|Submitted by Shiron Wordsworth
The Roaring Twenties were just about to slip into the depressed thirties. The
year was 1928, and according to my grandmother, Mary Ann Langford, Mt. Vernon
had a favorite place for her teens to "roar" with the rest of the
country. It was called The Busy Bee. Recalling Grandmom's stories concerning
this "hot" spot in downtown Mt. Vernon, I can't determine from her
descriptions whether this establishment was a drugstore with a soda fountain or
a cafe where food was served. But apparently, food and sodas were the least of
it's charms. The Busy Bee was THE place to Charleston in Rockcastle County, in
1928. At least it was the one that figured the largest in Mary Ann Langford's
My grandmother and her sister, Ina Judith Langford were the daughters of
Rockcastle residents, Elza Langford and Carrie Lay. They were descendants of
that first Langford who entered the county in 1790. Tragically, these two young
ladies were orphaned when "Little Mary" was seven and
"Inez" was nearly three. Mary went to live with her Uncle,
"Tip" Langford. Ina went to live with Charles and Bessie Bethurum.
Uncle Tip provided a good home for my Grandmother, but she always said he was
"hard on her." My mother and I quizzed her over and over about this
"hardness." Early on we determined that my grandmother was not the
victim of any abuse. But "Tip" Langford did have a strict code of
conduct for young ladies in his care. It's equally true that he expected
obedience. And his code of deportment did NOT include young ladies with their
stockings rolled beneath their knees and their skirts above them dancing the
hoochie-koochie in front of God and everybody in downtown Mt. Vernon. No siree!
He told her to steer clear of The Busy Bee. In Tip Langford's estimation, The
Busy Bee was a den of adolescent hormones and iniquity, not a fit place for
"proper" young ladies.
Grandmom did what teens have done since the garden in Eden. She devised ways to
sneak off and Charleston with the rest of Mt. Vernon's youngins' right there in
The Busy Bee. Her friends assisted her efforts. In fact, they were absolutely
necessary to her success as a local Flapper. You see, Uncle Tip would, at odd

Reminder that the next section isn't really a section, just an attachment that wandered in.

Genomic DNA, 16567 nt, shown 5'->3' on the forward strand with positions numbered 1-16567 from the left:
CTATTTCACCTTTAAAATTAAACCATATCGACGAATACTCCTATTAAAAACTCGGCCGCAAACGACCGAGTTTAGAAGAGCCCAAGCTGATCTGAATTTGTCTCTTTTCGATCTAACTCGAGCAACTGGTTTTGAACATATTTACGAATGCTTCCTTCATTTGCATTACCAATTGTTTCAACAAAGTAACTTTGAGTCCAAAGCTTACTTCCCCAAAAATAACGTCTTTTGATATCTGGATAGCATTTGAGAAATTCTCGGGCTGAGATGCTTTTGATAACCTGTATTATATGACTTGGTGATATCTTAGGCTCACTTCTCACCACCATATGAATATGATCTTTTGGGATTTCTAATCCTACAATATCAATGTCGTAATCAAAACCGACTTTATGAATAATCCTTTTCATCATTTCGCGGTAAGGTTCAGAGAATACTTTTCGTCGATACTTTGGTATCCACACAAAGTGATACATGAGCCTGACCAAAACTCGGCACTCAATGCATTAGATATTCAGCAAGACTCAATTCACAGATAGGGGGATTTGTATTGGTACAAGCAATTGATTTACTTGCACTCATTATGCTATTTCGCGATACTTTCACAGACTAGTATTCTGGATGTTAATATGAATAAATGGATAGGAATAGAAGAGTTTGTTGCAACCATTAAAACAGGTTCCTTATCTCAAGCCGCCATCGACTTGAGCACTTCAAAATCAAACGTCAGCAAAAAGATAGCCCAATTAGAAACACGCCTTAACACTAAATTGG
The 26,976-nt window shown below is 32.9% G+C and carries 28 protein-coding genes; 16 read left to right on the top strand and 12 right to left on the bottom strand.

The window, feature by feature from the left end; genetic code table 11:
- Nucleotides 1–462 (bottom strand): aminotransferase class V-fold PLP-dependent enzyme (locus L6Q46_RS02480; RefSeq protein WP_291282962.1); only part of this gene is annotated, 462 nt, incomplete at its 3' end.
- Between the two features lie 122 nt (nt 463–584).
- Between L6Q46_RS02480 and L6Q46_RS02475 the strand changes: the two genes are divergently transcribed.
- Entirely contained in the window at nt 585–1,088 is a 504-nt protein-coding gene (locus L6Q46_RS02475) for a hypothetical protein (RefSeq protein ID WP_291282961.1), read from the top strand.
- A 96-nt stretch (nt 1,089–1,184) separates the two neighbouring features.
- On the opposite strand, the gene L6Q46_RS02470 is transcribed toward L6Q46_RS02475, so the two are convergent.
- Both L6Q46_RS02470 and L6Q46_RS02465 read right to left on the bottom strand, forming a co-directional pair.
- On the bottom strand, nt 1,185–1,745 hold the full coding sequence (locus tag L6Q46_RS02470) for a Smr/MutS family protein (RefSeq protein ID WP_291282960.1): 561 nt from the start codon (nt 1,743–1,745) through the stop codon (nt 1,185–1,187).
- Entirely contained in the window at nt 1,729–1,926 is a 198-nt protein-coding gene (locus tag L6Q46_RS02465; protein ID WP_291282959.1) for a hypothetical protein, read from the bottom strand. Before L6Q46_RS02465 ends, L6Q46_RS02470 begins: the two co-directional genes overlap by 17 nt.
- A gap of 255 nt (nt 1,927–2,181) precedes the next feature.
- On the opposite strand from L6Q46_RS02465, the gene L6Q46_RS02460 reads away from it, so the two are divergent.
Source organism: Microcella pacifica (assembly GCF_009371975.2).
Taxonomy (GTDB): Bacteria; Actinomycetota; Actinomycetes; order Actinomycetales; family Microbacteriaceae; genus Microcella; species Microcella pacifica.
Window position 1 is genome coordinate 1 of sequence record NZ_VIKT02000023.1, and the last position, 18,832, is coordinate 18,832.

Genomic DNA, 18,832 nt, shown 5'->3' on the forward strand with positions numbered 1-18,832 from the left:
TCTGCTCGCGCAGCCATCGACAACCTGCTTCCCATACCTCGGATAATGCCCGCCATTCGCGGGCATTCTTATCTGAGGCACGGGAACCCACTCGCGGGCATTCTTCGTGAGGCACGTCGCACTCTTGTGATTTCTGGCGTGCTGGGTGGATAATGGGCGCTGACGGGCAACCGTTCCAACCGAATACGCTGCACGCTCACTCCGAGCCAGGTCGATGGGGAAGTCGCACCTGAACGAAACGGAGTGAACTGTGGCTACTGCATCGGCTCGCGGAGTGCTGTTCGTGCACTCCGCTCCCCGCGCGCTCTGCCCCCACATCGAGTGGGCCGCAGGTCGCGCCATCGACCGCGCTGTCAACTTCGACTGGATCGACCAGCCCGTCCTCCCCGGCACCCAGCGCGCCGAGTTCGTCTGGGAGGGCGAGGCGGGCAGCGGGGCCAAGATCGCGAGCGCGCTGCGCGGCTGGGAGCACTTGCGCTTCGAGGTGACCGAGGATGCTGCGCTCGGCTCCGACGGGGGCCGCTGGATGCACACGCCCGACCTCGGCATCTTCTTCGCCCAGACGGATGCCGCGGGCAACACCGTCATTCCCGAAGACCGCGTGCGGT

moments, stroll past The Busy Bee to see if Little Mary had fallen from grace.
A friend stationed by the door with a good view of the street would give
warning when Tip Langford was on patrol. When the alarm sounded, Grandmom had
just enough time to slide into one of The Busy Bee's convenient booths and
scrunch down far enough so that her auburn hair would not draw attention to the
fact of her sin. When the coast was clear, she could party once more.
I have a theory that Tip Langford knew full well she was in that spot, garters,
hose, short skirts, and all. His patrol was just a way to keep her on her toes
and insure that she wasn't in any real trouble, and that she wasn't engaged is
some totally lewd behavior such as kissing the local beaus. Maybe he was
fooled, but I doubt it.
I have a particular fondness for The Busy Bee. I owe my existence to it! You
see, in 1928, twenty-year-old Louie Roger Steenbergen was driving a truck for
the state of Kentucky. His job took him throughout the Bluegrass. One fateful
day in 1928, he visited The Busy Bee while in Mt. Vernon on state business.
There he spied a red-headed Langford girl who could Charleston with the best of
the era's Flappers. The rest is history...my history. Thank God for The Busy
Bee, adolescent hormones, Mt. Vernon, and the Charleston!
Wouldn't it be great if we could push back the curtain of time for just a
moment and enter The Busy Bee once more? Wouldn't it be great to hitch a ride
on the running board of a friend's jalopy and sail through the streets of Mt.
Vernon at the wicked speed of 30 miles per hour, owning the world? Wouldn't it
be just "the bee's knees" to cruise to Livingston in a rumble seat
wearing a raccoon collar coat, stealing chaste kisses under the stars? And
wouldn't it be a blessing beyond belief if those Rockcastle residents who did
so were with us even yet?